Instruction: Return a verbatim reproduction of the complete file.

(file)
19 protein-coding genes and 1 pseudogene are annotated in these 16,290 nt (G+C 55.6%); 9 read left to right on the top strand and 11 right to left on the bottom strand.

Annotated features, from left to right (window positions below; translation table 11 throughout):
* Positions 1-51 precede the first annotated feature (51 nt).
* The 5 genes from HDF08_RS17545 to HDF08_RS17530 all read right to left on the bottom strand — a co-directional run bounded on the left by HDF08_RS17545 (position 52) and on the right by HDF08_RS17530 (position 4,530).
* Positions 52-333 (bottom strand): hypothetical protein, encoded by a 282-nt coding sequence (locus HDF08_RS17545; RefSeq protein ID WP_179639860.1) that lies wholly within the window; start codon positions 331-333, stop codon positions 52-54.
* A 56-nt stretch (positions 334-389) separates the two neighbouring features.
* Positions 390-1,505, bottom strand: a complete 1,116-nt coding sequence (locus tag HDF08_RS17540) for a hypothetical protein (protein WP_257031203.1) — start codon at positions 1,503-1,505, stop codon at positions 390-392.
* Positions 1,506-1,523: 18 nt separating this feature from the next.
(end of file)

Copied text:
19 protein-coding genes and 1 pseudogene are annotated in these 16,290 nt (G+C 55.6%); 9 read left to right on the top strand and 11 right to left on the bottom strand.

Annotated features, from left to right (window positions below; translation table 11 throughout):
* Positions 1-51 precede the first annotated feature (51 nt).
* The 5 genes from HDF08_RS17545 to HDF08_RS17530 all read right to left on the bottom strand — a co-directional run bounded on the left by HDF08_RS17545 (position 52) and on the right by HDF08_RS17530 (position 4,530).
* Positions 52-333 (bottom strand): hypothetical protein, encoded by a 282-nt coding sequence (locus HDF08_RS17545; RefSeq protein ID WP_179639860.1) that lies wholly within the window; start codon positions 331-333, stop codon positions 52-54.
* A 56-nt stretch (positions 334-389) separates the two neighbouring features.
* Positions 390-1,505, bottom strand: a complete 1,116-nt coding sequence (locus tag HDF08_RS17540) for a hypothetical protein (protein WP_257031203.1) — start codon at positions 1,503-1,505, stop codon at positions 390-392.
* Positions 1,506-1,523: 18 nt separating this feature from the next.